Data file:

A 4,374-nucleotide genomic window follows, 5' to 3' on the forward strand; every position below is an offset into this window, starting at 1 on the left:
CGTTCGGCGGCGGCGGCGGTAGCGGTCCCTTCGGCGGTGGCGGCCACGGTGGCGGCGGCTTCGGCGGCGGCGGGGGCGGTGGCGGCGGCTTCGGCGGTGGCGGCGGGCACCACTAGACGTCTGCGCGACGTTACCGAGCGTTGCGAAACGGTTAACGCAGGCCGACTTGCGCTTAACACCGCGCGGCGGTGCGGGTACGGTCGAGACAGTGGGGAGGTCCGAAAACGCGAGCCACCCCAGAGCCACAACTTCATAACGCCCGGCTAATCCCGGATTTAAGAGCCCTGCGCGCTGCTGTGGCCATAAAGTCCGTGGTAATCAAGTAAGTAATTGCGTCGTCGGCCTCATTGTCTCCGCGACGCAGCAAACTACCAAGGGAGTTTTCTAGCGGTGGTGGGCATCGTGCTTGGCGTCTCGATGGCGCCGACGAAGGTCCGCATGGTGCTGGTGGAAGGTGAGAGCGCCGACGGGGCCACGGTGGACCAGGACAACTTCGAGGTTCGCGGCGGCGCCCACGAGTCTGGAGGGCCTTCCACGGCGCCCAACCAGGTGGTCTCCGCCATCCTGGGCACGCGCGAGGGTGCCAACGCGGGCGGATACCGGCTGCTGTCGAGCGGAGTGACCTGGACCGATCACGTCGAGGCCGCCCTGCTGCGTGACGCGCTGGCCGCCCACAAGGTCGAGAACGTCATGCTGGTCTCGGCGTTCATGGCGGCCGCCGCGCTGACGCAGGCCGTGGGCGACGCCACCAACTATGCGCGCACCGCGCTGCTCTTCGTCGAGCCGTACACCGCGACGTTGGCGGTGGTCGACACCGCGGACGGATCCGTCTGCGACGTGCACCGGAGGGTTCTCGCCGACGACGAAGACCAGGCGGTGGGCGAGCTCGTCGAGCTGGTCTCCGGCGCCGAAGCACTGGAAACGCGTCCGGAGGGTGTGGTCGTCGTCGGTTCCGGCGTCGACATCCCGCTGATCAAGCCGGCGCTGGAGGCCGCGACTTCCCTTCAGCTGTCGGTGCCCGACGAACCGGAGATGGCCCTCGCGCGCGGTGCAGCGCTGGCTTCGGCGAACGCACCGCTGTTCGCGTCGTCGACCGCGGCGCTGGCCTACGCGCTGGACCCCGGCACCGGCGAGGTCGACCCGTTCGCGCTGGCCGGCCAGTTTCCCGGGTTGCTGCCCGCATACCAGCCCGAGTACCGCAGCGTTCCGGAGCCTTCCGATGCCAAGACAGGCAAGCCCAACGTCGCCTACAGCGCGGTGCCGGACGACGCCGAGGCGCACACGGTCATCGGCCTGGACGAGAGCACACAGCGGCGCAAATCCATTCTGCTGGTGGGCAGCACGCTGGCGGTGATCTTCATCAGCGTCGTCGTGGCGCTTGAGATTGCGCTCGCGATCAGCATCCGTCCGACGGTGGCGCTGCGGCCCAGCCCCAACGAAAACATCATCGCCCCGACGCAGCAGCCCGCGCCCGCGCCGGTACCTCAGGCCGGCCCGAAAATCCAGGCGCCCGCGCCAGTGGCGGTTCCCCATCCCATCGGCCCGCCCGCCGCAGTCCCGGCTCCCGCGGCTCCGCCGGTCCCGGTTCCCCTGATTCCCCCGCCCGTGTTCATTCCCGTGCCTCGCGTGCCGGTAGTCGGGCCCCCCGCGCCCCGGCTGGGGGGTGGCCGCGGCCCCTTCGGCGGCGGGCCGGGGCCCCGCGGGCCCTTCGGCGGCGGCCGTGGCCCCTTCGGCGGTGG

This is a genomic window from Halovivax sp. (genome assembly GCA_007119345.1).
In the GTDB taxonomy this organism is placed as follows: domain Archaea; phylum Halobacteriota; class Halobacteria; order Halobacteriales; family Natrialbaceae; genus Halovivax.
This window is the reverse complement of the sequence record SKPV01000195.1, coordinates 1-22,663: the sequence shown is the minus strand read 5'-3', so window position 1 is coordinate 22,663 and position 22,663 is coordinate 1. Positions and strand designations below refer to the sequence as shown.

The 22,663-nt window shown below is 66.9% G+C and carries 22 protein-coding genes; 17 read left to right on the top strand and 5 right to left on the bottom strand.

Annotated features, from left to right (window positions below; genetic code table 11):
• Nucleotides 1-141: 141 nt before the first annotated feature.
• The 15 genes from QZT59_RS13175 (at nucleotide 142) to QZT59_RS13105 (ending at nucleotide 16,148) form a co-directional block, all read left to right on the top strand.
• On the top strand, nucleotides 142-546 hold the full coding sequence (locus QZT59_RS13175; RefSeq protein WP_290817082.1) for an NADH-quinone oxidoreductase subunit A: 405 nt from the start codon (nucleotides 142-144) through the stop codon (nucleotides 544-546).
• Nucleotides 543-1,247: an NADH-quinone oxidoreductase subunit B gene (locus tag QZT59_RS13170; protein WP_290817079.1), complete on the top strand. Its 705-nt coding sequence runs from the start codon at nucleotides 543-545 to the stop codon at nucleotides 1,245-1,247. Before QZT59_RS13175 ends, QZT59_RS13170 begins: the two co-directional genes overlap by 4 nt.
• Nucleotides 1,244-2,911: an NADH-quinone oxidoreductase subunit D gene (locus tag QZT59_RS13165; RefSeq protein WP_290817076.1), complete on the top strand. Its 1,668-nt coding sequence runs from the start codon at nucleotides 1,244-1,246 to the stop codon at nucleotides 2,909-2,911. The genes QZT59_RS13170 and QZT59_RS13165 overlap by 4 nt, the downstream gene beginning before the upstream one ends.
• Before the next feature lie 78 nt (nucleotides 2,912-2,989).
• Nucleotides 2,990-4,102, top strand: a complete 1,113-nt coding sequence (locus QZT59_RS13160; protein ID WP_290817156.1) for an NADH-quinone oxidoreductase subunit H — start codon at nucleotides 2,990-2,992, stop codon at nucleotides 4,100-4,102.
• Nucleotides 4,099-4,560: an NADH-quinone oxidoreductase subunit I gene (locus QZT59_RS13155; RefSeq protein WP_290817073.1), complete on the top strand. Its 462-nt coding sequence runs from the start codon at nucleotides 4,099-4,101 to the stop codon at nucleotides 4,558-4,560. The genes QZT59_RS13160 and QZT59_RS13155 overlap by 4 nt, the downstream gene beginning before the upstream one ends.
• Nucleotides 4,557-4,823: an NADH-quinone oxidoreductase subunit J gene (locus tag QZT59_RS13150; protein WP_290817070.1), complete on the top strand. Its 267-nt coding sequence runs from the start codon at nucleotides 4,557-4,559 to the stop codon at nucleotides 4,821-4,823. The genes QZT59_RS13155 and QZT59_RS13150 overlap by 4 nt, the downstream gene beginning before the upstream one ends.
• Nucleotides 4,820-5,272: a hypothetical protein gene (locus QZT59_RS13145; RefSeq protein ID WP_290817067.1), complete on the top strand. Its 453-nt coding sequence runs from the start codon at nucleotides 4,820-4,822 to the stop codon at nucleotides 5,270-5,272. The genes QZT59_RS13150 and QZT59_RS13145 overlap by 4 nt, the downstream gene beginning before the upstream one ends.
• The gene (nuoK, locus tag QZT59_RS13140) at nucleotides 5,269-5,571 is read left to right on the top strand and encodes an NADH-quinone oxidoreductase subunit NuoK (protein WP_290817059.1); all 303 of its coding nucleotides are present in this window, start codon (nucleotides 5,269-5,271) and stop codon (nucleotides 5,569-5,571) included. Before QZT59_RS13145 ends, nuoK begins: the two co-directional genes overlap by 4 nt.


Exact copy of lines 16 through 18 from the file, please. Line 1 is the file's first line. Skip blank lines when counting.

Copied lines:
• Nucleotides 4,557-4,823: an NADH-quinone oxidoreductase subunit J gene (locus tag QZT59_RS13150; protein WP_290817070.1), complete on the top strand. Its 267-nt coding sequence runs from the start codon at nucleotides 4,557-4,559 to the stop codon at nucleotides 4,821-4,823. The genes QZT59_RS13155 and QZT59_RS13150 overlap by 4 nt, the downstream gene beginning before the upstream one ends.
• Nucleotides 4,820-5,272: a hypothetical protein gene (locus QZT59_RS13145; RefSeq protein ID WP_290817067.1), complete on the top strand. Its 453-nt coding sequence runs from the start codon at nucleotides 4,820-4,822 to the stop codon at nucleotides 5,270-5,272. The genes QZT59_RS13150 and QZT59_RS13145 overlap by 4 nt, the downstream gene beginning before the upstream one ends.
• The gene (nuoK, locus tag QZT59_RS13140) at nucleotides 5,269-5,571 is read left to right on the top strand and encodes an NADH-quinone oxidoreductase subunit NuoK (protein WP_290817059.1); all 303 of its coding nucleotides are present in this window, start codon (nucleotides 5,269-5,271) and stop codon (nucleotides 5,569-5,571) included. Before QZT59_RS13145 ends, nuoK begins: the two co-directional genes overlap by 4 nt.